Apple has two "traditions" that are celebrated every January. This year, during the second of these, Steve Jobs, the company's CEO, went somewhat off piste and described Google's overblown, ludicrous and utterly debased corporate mantra "don't be evil" as "bullshit." Martyn Warwick reports.
Apple's premier January ritual is that the company's founder, CEO and saviour, Steve Jobs, deigns to descend from his Californian Olympus to walk among mortals for an hour or two and introduces a new piece of kit that may (or may not) be of some use to the worshipping masses. The second is that, on return to his cabin in the sky, the great one makes himself available (virtually, of course) to answer questions posed by Apple staffers.
This year Mr. Jobs took the opportunity to lambast Google's much-vaunted and oft-derided corporate motto "Don't be evil." Obviously exercised and perhaps even spooked by Google's temerity (and, dare one add, success) in elbowing it's way into the phone market, Mr. Jobs let rip saying "We didn't get into the search business, they entered the phone business. Make no mistake, they want to kill the iPhone. We won't let them."
Given that Mr. Jobs claims to such a supporter of - and believer in - competition and the American way, (and that the iPhone has been and still is a massively important, world-beating and iconic device that is not going to suffer a painful and lingering death at the hands of Google) his reaction seems a tad excessive. But then, uneasy lies the head that wears the crown. When you're way up there the distance to fall is so much the greater.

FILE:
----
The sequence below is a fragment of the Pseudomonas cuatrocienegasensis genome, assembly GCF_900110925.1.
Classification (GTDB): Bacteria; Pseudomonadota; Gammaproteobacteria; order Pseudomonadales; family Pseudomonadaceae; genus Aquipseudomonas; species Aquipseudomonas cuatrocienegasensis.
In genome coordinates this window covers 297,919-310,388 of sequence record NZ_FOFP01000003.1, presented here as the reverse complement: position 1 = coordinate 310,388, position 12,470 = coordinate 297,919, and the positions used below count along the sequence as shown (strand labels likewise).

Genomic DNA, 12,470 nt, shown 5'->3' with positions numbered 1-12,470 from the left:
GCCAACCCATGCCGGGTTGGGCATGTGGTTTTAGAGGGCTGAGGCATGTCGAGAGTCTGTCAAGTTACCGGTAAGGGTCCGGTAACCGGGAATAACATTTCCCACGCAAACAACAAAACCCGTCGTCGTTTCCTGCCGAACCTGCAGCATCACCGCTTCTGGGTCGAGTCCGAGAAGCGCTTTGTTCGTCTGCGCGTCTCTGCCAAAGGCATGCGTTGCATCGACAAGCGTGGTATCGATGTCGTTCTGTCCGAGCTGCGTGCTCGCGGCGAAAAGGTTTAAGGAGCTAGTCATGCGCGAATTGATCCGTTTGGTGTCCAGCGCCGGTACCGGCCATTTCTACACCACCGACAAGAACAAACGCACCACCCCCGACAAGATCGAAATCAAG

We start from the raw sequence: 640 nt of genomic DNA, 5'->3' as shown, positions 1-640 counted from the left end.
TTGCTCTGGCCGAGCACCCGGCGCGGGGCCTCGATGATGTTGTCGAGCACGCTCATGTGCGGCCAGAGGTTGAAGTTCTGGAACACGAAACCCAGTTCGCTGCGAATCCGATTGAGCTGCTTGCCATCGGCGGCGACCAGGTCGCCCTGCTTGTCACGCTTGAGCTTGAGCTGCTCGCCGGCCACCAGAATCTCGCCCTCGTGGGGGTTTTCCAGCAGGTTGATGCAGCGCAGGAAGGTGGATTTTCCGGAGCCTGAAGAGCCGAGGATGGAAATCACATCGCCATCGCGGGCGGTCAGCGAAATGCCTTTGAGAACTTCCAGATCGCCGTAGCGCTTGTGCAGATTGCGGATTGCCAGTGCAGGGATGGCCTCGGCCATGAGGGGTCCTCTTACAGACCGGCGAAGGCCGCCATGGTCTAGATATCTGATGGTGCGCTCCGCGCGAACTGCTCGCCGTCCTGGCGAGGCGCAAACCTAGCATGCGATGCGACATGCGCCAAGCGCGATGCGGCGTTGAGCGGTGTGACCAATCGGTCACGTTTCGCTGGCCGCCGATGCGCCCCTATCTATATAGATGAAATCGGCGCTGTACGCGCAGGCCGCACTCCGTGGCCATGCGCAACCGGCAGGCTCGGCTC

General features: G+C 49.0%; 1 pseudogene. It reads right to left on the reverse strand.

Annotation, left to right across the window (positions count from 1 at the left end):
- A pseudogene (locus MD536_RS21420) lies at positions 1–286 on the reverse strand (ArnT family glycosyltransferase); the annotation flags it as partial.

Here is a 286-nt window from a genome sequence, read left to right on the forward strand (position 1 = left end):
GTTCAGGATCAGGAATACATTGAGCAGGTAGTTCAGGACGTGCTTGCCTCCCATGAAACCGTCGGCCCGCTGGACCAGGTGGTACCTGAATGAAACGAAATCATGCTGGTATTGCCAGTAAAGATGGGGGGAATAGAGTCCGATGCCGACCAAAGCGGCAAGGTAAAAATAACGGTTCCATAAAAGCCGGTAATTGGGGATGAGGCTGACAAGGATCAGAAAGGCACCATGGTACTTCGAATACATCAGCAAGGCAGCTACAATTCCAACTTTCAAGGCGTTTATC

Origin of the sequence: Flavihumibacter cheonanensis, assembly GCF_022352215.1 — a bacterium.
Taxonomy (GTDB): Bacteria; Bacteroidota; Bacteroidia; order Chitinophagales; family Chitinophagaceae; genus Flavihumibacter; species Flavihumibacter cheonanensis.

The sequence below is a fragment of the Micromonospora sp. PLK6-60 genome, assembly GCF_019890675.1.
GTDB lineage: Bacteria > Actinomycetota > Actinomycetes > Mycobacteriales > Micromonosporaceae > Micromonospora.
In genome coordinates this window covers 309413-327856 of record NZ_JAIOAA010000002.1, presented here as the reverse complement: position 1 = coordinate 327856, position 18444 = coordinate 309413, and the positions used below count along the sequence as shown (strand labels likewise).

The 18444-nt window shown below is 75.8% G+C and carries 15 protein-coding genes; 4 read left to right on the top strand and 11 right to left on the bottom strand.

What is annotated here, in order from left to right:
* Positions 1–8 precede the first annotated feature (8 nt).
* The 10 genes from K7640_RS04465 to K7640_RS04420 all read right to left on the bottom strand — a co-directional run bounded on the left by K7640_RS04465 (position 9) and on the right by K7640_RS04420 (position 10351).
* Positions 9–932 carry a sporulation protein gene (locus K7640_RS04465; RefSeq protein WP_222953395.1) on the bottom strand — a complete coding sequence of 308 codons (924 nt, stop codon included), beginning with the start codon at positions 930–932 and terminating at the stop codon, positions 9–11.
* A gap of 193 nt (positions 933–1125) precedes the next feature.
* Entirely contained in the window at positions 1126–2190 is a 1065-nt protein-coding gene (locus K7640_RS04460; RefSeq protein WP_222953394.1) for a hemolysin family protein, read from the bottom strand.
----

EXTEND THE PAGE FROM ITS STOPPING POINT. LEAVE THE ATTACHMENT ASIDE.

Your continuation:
And isn't it interesting to observe how quickly friendship can turn to enmity? This time last year Apple and Google and Jobs and Schmidt were the best of pals - indeed, Google's CEO was a member of Apple's board of directors for three years and Google was installed on Mac computers (and also on the iPhone) as the default search engine. The two companies also had an agreement not to poach one another's employees.
Ah, but that was then and this is now. Eric Schmidt was ousted from the Apple board in August last as it became apparent that the two companies were becoming serious competitors and that Google had plans to play in the telecoms space. Then came the Android mobile operating system and and the Chrome OS for laptops and netbooks that caused the major rift in the lute.
As friendship warped into increasingly bitter rivalry, Apple also refused to allow the Google Voice app to go on the iPhone. And, now that Google's Nexus One handset is a reality, word has it that Apple is so green-eyed with jealousy and riven with paranoia that it is actually negotiating a deal with Microsoft the upshot of which would be to see Google deposed as the iPhone's default search engine. Now that's what I call sleeping with the enemy whilst cutting off your nose to spite your face.
According to reports, during his time responding to staff concerns Steve Jobs was so obsessed with hammering Google that he kept returning to his theme even when the question asked had nothing whatsoever to do with relations with the rival company. Talking to one employee, he allegedly said, "I want to go back to that other question first and say one more thing. This 'Don’t be evil' mantra is bullshit, it's complete crap."
Google's response has been muted. Indeed, by comparison it has been almost statemanlike.